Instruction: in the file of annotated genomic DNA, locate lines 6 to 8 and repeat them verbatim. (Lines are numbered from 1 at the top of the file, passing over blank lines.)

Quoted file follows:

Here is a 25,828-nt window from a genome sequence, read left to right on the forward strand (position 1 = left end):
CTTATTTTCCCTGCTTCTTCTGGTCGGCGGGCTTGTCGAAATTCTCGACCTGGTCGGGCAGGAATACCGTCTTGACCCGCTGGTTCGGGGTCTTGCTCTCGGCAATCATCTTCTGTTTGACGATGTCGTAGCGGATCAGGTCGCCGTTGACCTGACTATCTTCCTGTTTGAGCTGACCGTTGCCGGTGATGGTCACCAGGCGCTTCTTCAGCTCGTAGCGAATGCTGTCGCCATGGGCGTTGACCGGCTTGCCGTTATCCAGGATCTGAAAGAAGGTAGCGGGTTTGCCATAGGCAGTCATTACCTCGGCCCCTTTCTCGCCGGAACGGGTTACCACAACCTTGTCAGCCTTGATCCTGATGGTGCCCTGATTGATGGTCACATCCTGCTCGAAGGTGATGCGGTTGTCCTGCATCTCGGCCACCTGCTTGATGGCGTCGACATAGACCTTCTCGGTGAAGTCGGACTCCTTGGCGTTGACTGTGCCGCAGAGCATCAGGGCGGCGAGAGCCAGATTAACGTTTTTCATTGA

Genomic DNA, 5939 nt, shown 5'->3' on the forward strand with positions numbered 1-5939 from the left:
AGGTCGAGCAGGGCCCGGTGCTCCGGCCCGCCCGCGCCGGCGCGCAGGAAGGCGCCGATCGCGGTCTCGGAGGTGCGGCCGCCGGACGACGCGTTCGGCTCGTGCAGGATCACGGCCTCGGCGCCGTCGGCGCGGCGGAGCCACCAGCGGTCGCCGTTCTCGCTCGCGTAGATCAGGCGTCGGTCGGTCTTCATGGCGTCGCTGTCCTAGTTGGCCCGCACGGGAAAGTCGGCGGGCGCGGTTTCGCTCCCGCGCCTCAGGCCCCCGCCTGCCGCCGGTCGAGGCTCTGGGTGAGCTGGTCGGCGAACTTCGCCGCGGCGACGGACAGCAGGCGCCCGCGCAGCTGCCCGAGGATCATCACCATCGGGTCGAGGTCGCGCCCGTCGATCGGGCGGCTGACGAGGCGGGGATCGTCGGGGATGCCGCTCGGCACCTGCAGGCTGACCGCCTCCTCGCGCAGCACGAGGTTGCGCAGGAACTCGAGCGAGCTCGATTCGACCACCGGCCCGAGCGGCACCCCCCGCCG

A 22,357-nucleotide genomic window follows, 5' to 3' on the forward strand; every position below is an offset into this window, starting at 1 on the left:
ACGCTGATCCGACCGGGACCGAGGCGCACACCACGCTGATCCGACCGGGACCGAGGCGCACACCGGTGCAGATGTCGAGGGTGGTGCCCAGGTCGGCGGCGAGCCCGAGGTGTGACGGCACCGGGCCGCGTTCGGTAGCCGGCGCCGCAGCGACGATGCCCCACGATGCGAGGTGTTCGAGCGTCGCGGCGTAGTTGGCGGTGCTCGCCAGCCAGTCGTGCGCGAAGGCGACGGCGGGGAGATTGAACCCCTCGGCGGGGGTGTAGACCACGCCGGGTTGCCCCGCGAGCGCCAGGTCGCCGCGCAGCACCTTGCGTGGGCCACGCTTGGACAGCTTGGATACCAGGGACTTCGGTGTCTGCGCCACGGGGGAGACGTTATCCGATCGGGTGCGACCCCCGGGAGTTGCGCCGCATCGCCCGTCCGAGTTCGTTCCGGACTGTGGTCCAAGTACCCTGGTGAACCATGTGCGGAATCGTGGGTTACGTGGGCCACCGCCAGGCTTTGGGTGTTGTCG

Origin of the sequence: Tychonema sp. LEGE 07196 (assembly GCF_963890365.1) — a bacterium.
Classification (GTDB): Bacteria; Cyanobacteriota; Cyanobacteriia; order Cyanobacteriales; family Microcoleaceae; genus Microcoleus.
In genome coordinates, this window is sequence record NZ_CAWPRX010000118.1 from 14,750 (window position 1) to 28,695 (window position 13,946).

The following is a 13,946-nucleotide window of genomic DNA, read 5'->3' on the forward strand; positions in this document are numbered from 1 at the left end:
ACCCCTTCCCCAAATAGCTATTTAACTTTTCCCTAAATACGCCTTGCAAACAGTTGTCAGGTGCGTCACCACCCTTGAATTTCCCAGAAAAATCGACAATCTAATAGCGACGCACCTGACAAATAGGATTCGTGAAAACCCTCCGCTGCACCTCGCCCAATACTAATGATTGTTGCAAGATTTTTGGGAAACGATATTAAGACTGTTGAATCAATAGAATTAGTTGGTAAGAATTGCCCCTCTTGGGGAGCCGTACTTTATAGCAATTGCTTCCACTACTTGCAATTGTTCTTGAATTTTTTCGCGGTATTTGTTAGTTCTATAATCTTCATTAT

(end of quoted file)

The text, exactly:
ACGCTGATCCGACCGGGACCGAGGCGCACACCACGCTGATCCGACCGGGACCGAGGCGCACACCGGTGCAGATGTCGAGGGTGGTGCCCAGGTCGGCGGCGAGCCCGAGGTGTGACGGCACCGGGCCGCGTTCGGTAGCCGGCGCCGCAGCGACGATGCCCCACGATGCGAGGTGTTCGAGCGTCGCGGCGTAGTTGGCGGTGCTCGCCAGCCAGTCGTGCGCGAAGGCGACGGCGGGGAGATTGAACCCCTCGGCGGGGGTGTAGACCACGCCGGGTTGCCCCGCGAGCGCCAGGTCGCCGCGCAGCACCTTGCGTGGGCCACGCTTGGACAGCTTGGATACCAGGGACTTCGGTGTCTGCGCCACGGGGGAGACGTTATCCGATCGGGTGCGACCCCCGGGAGTTGCGCCGCATCGCCCGTCCGAGTTCGTTCCGGACTGTGGTCCAAGTACCCTGGTGAACCATGTGCGGAATCGTGGGTTACGTGGGCCACCGCCAGGCTTTGGGTGTTGTCG

Origin of the sequence: Tychonema sp. LEGE 07196 (assembly GCF_963890365.1) — a bacterium.
Classification (GTDB): Bacteria; Cyanobacteriota; Cyanobacteriia; order Cyanobacteriales; family Microcoleaceae; genus Microcoleus.